Acclaimed Horror Director Wes Craven Has Died: 'Today the World Lost a Great Man'
Wes Craven, the acclaimed writer-director of A Nightmare of Elm Street and Scream, died Sunday after a battle with brain cancer, according to the Hollywood Reporter. He was 76.
Craven’s family told the trade weekly that he died in his Los Angeles home.
The director, who was born in Cleveland, was best known for his work in horror movies and for creating the iconic Freddy Krueger and Ghostface characters. His projects often made references to other horror films, and he is credited with defining – and then redefining – the genre.
In April, Syfy announced that it would be developing two new horror shows with Craven – a reworking of his 1991 movie The People Under the Stairs and another project called We Are All Completely Fine. He was also developing a show for Universal Cable Productions called Disciples.
Celebrities paid tribute to Craven after his death was announced, including Courteney Cox, who portrayed Gale Weathers in the Scream series.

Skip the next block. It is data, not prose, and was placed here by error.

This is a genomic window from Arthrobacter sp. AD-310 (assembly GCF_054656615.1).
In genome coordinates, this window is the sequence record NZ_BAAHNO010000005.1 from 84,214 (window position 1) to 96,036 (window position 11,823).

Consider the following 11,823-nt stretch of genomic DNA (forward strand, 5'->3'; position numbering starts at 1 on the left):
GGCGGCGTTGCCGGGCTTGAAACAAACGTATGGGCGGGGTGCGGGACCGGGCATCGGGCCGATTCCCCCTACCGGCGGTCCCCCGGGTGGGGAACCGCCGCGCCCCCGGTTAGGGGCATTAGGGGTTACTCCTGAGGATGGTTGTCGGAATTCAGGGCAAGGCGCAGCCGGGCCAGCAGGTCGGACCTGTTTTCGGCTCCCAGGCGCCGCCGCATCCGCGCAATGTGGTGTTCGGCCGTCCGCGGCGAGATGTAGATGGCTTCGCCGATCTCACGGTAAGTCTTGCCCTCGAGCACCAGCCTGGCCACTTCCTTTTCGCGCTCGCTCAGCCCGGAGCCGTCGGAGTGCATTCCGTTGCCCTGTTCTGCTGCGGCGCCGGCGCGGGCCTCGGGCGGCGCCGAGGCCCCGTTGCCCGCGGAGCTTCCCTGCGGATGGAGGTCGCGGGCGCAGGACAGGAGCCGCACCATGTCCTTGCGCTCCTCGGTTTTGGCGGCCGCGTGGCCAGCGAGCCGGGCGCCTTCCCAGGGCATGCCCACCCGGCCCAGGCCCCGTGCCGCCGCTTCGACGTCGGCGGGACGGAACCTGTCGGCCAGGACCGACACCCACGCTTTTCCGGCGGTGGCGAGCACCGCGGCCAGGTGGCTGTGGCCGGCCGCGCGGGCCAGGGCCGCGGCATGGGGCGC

Academy Award nominee Ronee Blakley, who starred as Marge Thompson in A Nightmare on Elm Street, remembered Craven as “one of the great auteurs of our time” in a statement to PEOPLE:
“I am shocked and saddened to hear we have lost Wes, one of the great auteurs of our time, the man responsible for the billion dollar A Nightmare On Elm Street franchise and the now classic catch phrase, ‘Don’t Ever Fall Asleep.’ Condolences to his family, friends, fans, and my co-stars.”
Oscar-nominated composer Marco Beltrami fondly remember Craven in a statement to PEOPLE, whom he worked with on Scream.
“I was very saddened to hear the tragic news,” Beltrami said. “Wes Craven gave me my first break in the film scoring business with his movie Scream and really acted as a mentor in the early part of my career. His calm, quiet confidence inspired me to explore ideas that I probably wouldn t have otherwise, and he taught me the psychological role that music plays in manipulating an audience.
“I feel his influence on every film I work on, and when I’m in a bind I often say to myself, ‘What would Wes tell me at this point?’ For me, Wes Craven’s presence is eternal.”